Soybeans, corn supported by weather, broader market
Soybeans were higher on commercial and technical buying, in addition to pre-election strength in the broader market during the session. Most forecasts have dry weather over the next couple of weeks in parts of South America. Recent rainfall has helped planting pick up steam, but activity was delayed by a couple of weeks and the crop will need more precipitation in parts of South America. According to reports, 38,000 tons of U.S. soybeans have been loaded and has either started the voyage to Brazil or will soon. The U.S. soybean harvest is a little faster than normal and some areas could wrap up in the next few days. StoneX, formerly FC Stone, estimates production at 4.291 billion bushels with an average yield of 52.1 bushels per acre, and IHS Markit, formerly Informa, pegs the crop at 4.183 billion bushels with an average yield of 50.8 bushels per acre. Soybean meal and oil followed beans higher.
Corn was modestly higher on commercial and technical buying, along with spillover from the outside markets. Corn is also watching weather in South America and U.S. harvest activity, which is just ahead of schedule. Stateside, IHS Markit projects production at 14.502 billion bushels with an average yield of 175.7 bushels per acre and StoneX has the crop at 14.762 billion bushels with an average yield of 178.9 bushels per acre. The USDA’s next set of supply, demand, and production numbers is out November 10th. U.S. corn continues to have a price advantage on the export market, largely because of tight supplies in key competitors like Argentina, Brazil, Russia, and Ukraine. Ukraine’s economic ministry says corn exports since the start of the marketing year in July are 2.5 million tons, compared to 4.4 million a year ago. Ethanol futures were lower. The U.S. Energy Information Administration’s weekly ethanol production and stocks numbers are out Wednesday.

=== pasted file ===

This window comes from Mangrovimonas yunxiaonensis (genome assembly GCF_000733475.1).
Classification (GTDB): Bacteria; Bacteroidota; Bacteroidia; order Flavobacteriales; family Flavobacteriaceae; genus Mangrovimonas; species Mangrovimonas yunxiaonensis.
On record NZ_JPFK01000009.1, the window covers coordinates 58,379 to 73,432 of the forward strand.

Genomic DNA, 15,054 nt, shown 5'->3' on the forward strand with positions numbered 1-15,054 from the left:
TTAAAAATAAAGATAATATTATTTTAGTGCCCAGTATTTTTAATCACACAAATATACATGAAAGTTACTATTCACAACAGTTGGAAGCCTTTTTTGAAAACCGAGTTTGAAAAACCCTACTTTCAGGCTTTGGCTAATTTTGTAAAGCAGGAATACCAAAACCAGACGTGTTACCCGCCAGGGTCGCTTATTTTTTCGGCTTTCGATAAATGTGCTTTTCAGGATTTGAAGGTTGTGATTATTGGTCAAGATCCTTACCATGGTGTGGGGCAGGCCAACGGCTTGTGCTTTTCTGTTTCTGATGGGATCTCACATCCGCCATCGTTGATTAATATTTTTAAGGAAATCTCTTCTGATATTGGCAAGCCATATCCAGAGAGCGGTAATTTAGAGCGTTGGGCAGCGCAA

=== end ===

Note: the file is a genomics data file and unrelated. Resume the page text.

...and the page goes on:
The wheat complex was mixed, with Chicago and Kansas City up and Minneapolis mostly weak. Most forecasts have a return to drier conditions in the Black Sea region and southern U.S. Plains, with the Plains also expected to see warmer temperatures over the next several days. The winter wheat condition rating did improve, but several key states in the southern Plains need more precipitation ahead of the crop heading into dormancy. DTN says Tunisia bought 55,000 tons of milling wheat from an unknown origin, while Turkey is tendering for 550,000 tons of milling wheat, Syria is looking for 150,000 tons of wheat, and Jordan is in the market for 120,000 tons of milling wheat. Ukraine’s economic ministry says that wheat exports since the start of the marketing year are 10.6 million tons, compared to 11.1 million this time last year. There is chatter that China will ban wheat imports from Australia. Harvest in Australia is just getting underway.